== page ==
effect of selective coating of magnetite on improving magnetic separation of ilmenite from titanaugite - sciencedirect

Magnetic coating enlarged magnetism difference between ilmenite and titanaugite.SEM/EDS confirmed magnetite selectively coated onto ilmenite surface.Magnetic attraction force dominated magnetite selective coating behavior.

Magnetic separation of ilmenite from titanaugite was conducted by the selectively magnetic coating method in this study, and the mechanism of magnetite coating on ilmenite was investigated by calculating the interaction force. After magnetic coating, the recovery of TiO2 in mixed mineral magnetic separation increased by 36%. Scanning electron microscopy (SEM) confirmed that magnetite preferentially coated onto the ilmenite surface during magnetic coating process, leading to an obvious enhancement of ilmenite magnetism. Furthermore, the selective coating behavior of magnetite was ascribed to a physical interaction and has been confirmed by the Fourier transform infrared spectrometer (FTIR) and X-ray photoelectron spectroscopy (XPS) analysis. The calculation of interaction force indicated that the magnetic attraction force between ilmenite and magnetite was stronger than that between magnetite and titanaugite, which resulted in the selective coating of magnetite on the mineral surfaces. Therefore, magnetic coating has potential in improving the magnetic separation of ilmenite from titanaugite.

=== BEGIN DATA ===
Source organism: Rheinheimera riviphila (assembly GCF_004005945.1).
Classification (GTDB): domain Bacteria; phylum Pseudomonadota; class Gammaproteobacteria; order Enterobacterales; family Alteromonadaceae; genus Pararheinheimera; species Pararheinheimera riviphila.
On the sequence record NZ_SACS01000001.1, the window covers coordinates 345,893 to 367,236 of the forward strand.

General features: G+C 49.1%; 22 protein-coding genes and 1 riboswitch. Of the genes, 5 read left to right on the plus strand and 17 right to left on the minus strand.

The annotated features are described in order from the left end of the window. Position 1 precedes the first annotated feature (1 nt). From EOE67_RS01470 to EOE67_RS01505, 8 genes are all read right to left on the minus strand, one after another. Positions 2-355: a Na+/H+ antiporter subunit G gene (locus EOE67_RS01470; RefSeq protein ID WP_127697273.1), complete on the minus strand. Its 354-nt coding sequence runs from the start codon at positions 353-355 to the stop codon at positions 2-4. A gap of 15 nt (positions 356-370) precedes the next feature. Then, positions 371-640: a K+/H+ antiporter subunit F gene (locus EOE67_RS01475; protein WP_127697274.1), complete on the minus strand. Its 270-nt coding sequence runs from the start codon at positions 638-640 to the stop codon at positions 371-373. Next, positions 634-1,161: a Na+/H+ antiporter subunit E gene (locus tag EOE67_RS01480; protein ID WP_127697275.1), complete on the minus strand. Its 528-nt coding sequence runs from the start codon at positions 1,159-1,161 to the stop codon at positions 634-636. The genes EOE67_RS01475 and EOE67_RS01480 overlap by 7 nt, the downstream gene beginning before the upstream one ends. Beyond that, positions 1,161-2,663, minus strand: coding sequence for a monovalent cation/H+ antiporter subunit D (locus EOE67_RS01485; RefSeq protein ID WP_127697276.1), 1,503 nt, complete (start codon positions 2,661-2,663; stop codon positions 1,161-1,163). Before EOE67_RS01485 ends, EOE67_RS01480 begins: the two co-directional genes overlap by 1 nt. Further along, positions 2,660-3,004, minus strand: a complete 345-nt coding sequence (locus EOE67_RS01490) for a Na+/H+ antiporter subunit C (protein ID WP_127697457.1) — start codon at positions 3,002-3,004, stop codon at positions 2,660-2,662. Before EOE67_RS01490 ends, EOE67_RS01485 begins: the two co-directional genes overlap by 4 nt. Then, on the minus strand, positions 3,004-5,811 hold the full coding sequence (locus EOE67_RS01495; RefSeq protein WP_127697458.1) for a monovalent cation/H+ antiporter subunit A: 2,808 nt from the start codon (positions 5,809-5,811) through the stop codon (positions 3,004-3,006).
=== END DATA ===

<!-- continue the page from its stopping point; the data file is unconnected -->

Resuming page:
transformation and separation of metallic iron in reduced ilmenite during corrosion process | springerlink